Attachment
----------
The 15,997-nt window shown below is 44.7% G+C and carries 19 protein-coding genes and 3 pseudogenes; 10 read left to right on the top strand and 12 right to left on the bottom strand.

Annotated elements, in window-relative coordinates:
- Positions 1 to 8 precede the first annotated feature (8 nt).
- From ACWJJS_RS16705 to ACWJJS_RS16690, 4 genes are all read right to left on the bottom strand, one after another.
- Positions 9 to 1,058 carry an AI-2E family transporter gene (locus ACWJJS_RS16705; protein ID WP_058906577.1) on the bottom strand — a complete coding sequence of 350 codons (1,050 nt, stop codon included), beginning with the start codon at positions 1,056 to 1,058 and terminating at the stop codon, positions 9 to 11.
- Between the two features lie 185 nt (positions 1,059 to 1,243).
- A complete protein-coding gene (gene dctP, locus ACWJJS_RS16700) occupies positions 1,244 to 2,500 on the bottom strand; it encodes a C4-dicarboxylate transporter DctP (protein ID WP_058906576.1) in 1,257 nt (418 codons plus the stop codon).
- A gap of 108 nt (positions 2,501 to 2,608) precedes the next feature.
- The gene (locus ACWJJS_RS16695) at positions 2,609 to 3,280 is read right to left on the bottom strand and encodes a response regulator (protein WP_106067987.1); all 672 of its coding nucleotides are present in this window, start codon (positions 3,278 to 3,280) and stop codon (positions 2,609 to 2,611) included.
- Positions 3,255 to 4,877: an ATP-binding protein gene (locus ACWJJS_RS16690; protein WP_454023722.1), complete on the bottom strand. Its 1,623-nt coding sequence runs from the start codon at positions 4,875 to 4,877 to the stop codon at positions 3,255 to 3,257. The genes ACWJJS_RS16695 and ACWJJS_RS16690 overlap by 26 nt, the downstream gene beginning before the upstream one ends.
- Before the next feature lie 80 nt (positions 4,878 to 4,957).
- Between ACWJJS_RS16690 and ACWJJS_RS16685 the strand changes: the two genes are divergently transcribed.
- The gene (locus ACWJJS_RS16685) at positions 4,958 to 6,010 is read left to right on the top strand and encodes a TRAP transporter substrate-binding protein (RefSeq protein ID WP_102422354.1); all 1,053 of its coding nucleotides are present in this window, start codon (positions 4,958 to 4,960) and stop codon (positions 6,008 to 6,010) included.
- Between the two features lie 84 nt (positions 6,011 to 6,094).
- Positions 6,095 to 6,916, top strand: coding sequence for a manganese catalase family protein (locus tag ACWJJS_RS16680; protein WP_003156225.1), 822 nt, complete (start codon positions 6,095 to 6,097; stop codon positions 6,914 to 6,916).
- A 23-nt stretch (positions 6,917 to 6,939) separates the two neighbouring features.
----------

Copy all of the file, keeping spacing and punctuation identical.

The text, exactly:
The 15,997-nt window shown below is 44.7% G+C and carries 19 protein-coding genes and 3 pseudogenes; 10 read left to right on the top strand and 12 right to left on the bottom strand.

Annotated elements, in window-relative coordinates:
- Positions 1 to 8 precede the first annotated feature (8 nt).
- From ACWJJS_RS16705 to ACWJJS_RS16690, 4 genes are all read right to left on the bottom strand, one after another.
- Positions 9 to 1,058 carry an AI-2E family transporter gene (locus ACWJJS_RS16705; protein ID WP_058906577.1) on the bottom strand — a complete coding sequence of 350 codons (1,050 nt, stop codon included), beginning with the start codon at positions 1,056 to 1,058 and terminating at the stop codon, positions 9 to 11.
- Between the two features lie 185 nt (positions 1,059 to 1,243).
- A complete protein-coding gene (gene dctP, locus ACWJJS_RS16700) occupies positions 1,244 to 2,500 on the bottom strand; it encodes a C4-dicarboxylate transporter DctP (protein ID WP_058906576.1) in 1,257 nt (418 codons plus the stop codon).
- A gap of 108 nt (positions 2,501 to 2,608) precedes the next feature.
- The gene (locus ACWJJS_RS16695) at positions 2,609 to 3,280 is read right to left on the bottom strand and encodes a response regulator (protein WP_106067987.1); all 672 of its coding nucleotides are present in this window, start codon (positions 3,278 to 3,280) and stop codon (positions 2,609 to 2,611) included.
- Positions 3,255 to 4,877: an ATP-binding protein gene (locus ACWJJS_RS16690; protein WP_454023722.1), complete on the bottom strand. Its 1,623-nt coding sequence runs from the start codon at positions 4,875 to 4,877 to the stop codon at positions 3,255 to 3,257. The genes ACWJJS_RS16695 and ACWJJS_RS16690 overlap by 26 nt, the downstream gene beginning before the upstream one ends.
- Before the next feature lie 80 nt (positions 4,878 to 4,957).
- Between ACWJJS_RS16690 and ACWJJS_RS16685 the strand changes: the two genes are divergently transcribed.
- The gene (locus ACWJJS_RS16685) at positions 4,958 to 6,010 is read left to right on the top strand and encodes a TRAP transporter substrate-binding protein (RefSeq protein ID WP_102422354.1); all 1,053 of its coding nucleotides are present in this window, start codon (positions 4,958 to 4,960) and stop codon (positions 6,008 to 6,010) included.
- Between the two features lie 84 nt (positions 6,011 to 6,094).
- Positions 6,095 to 6,916, top strand: coding sequence for a manganese catalase family protein (locus tag ACWJJS_RS16680; protein WP_003156225.1), 822 nt, complete (start codon positions 6,095 to 6,097; stop codon positions 6,914 to 6,916).
- A 23-nt stretch (positions 6,917 to 6,939) separates the two neighbouring features.